By Suzie Gregory and HFC’s Sexual Joy Board Members
*Content Warning: This post discusses sexual abuse/violence.
As I’ve been trying to write this blog post, it’s been hard to come up with the words to capture the very fun and very important work we are doing as we build HFC’s new Sexual Joy Committee.
Two critical pieces of the work that we are doing can be summarized:
There aren’t words for the liberation that comes when someone begins to understand that their body belongs to nobody but themselves.
If more people were having good orgasms, then we’d have less problems.
But really, these don’t do full justice to the scope of our work. It is difficult to capture the amount of harm that is currently being done by a society that enforces anything other than sexual joy for so many (What’s the best term for this? Sexual anti-joy? Sexual suffering? I think it’s sexual violence). I can’t speak for all my committee members, but sexual joy is important to me because embodying it has changed my life. It’s all fun and games to talk about “sexual joy” when you’re familiar with healthy ideas and safe practices regarding your body, but when you’ve only known the hostility, policing, shame, and violence occurring to bodies across the globe, it’s hard to even imagine what can be meant by sexual joy.
The Sexual Joy committee is not just going to be a space where we advocate for knowing the anatomy of your genitalia and/or having the skills to talk about consent in all types of situations, although we will be doing our fair share of that. We want to create a place on Georgetown’s campus where we can be louder than the people, places, and things telling us that our bodies shouldn’t take up space, shouldn’t be heard, shouldn’t feel safe, and shouldn’t feel good. I grew up in “Mormon Country”, Utah, where I was raised by people that may never be able to make their own choices regarding their bodies. I imagine there are many of us who have tried to scrub our skin off in the shower because it is impossible to be good enough, loved enough, or confident enough to have real joy with your body so long as something else has the power to take it away.
If you’re like us, and you’re committed to promoting reproductive justice through exploring what it really means to embody “sexual joy”, my committee members and I invite you to join us as we build this space. As it currently stands, there are three sub-committees, each with their own leadership, goals, and events in mind:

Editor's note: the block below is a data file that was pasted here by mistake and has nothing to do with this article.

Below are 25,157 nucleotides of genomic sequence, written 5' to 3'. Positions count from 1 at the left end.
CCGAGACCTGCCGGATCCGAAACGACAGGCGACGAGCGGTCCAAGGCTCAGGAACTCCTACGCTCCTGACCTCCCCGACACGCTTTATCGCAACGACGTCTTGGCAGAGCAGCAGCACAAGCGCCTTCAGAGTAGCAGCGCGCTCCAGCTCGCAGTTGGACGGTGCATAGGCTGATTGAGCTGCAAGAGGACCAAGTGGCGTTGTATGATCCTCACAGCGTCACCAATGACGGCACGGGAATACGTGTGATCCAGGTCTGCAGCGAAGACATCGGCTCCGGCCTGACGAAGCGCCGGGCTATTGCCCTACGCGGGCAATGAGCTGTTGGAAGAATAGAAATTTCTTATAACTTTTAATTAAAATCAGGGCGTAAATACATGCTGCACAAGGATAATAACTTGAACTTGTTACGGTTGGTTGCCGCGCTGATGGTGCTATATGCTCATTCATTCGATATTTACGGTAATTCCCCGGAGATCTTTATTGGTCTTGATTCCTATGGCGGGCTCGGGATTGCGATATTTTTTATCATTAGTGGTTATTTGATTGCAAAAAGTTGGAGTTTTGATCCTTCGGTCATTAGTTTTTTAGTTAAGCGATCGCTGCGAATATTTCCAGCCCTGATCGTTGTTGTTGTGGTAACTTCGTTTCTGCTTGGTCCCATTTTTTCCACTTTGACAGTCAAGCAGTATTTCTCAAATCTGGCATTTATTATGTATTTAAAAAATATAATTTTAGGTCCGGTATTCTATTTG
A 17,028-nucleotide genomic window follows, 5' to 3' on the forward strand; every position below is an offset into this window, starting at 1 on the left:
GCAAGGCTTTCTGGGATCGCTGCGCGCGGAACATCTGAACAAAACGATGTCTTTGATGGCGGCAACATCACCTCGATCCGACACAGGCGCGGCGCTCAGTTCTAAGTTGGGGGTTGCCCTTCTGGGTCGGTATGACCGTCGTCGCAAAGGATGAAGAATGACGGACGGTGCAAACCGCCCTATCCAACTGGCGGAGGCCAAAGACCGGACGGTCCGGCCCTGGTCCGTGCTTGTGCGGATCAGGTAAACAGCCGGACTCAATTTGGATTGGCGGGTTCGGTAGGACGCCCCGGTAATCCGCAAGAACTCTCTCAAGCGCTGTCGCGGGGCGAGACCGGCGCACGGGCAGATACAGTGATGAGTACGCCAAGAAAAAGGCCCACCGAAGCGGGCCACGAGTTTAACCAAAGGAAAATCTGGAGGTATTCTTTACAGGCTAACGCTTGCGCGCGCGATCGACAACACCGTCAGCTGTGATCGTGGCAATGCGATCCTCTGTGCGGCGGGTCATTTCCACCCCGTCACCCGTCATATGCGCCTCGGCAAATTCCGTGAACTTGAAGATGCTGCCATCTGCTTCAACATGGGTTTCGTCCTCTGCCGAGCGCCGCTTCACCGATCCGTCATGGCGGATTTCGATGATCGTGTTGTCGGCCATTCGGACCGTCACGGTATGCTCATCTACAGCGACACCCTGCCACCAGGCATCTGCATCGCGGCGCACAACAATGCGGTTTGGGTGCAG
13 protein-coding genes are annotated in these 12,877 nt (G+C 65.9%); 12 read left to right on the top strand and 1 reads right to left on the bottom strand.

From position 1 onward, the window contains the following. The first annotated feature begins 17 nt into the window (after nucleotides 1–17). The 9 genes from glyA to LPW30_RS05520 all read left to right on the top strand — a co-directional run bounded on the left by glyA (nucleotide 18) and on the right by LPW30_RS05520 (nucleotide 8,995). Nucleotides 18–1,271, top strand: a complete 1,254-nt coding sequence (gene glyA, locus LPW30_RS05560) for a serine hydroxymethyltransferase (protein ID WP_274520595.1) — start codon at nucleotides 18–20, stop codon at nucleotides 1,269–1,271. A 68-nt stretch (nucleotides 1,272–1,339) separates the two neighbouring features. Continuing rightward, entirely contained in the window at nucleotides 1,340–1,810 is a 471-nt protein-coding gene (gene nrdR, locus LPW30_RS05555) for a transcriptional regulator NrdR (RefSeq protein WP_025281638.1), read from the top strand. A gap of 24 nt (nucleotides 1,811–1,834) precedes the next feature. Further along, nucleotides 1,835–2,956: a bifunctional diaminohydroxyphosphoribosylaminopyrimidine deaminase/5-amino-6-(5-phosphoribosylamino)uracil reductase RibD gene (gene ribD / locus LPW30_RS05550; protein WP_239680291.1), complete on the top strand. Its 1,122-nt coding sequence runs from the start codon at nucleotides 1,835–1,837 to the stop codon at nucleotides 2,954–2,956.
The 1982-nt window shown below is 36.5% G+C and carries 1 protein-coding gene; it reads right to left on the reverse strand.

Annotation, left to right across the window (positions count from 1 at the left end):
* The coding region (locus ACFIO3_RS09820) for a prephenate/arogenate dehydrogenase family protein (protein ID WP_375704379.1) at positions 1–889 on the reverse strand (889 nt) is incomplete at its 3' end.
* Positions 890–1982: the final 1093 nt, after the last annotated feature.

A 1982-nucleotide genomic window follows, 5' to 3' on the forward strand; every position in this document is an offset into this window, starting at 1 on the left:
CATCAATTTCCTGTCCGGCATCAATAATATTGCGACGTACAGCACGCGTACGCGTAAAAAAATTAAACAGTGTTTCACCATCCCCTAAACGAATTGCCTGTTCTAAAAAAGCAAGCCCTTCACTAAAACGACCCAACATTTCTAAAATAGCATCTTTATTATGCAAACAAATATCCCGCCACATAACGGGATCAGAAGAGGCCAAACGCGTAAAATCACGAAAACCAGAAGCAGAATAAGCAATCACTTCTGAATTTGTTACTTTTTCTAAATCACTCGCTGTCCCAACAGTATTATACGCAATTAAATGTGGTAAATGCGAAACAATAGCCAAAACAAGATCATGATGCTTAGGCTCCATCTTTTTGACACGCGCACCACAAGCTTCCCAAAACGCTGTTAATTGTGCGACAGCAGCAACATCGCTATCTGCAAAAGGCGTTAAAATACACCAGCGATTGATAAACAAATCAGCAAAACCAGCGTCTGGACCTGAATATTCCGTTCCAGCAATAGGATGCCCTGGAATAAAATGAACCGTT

Sexual Empowerment: Lead by yours truly and Nirvana Khan. Nirvana and I want to focus on the intersection of joy, safety, and overall crafting a positive sexual experience no matter the encounter. Some possible projects will focus on fostering positive sexual experiences after sexual violence, practicing confidence in your boundaries, needs, wants, desires, expectations, etc., and integrating your sexuality into your sense of self.
Sex Education: Lead by Brigid O’Connor and Sophie Burk. Brigid and Sophie believe that having a good foundational understanding of sex leads to being able to create positive sexual experiences. Fun plans so far are pin the clit on the vulva and hosting a sex toy raffle at the HFC table. Possible events will focus on creating affinity spaces, general sex education, birth control education, closing the orgasm gap, how sex differs for people with conditions like PCOS, anonymous sex Q&A, and much more.
Queer Sex: Lead by Sydney Abele and Malin Kint. Sydney and Malin observe that sex education and wellness training are predominately heteronormative, which is damaging to those who don’t identify as heterosexual, and takes joy away from queer sexual awakenings and experiences. This group will advocate for and provide educational experiences about non-heteronormative sex, provide a community to talk about queer sex safely and productively, and uplift and destigmatize queer voices in conversations about sexual wellness.
Overall, this committee believes that if we learn to embody real sexual joy, the game will change for ourselves, our peers, and our families, both present and future. It’s also going to be a lot of fun, and we can’t wait to get started.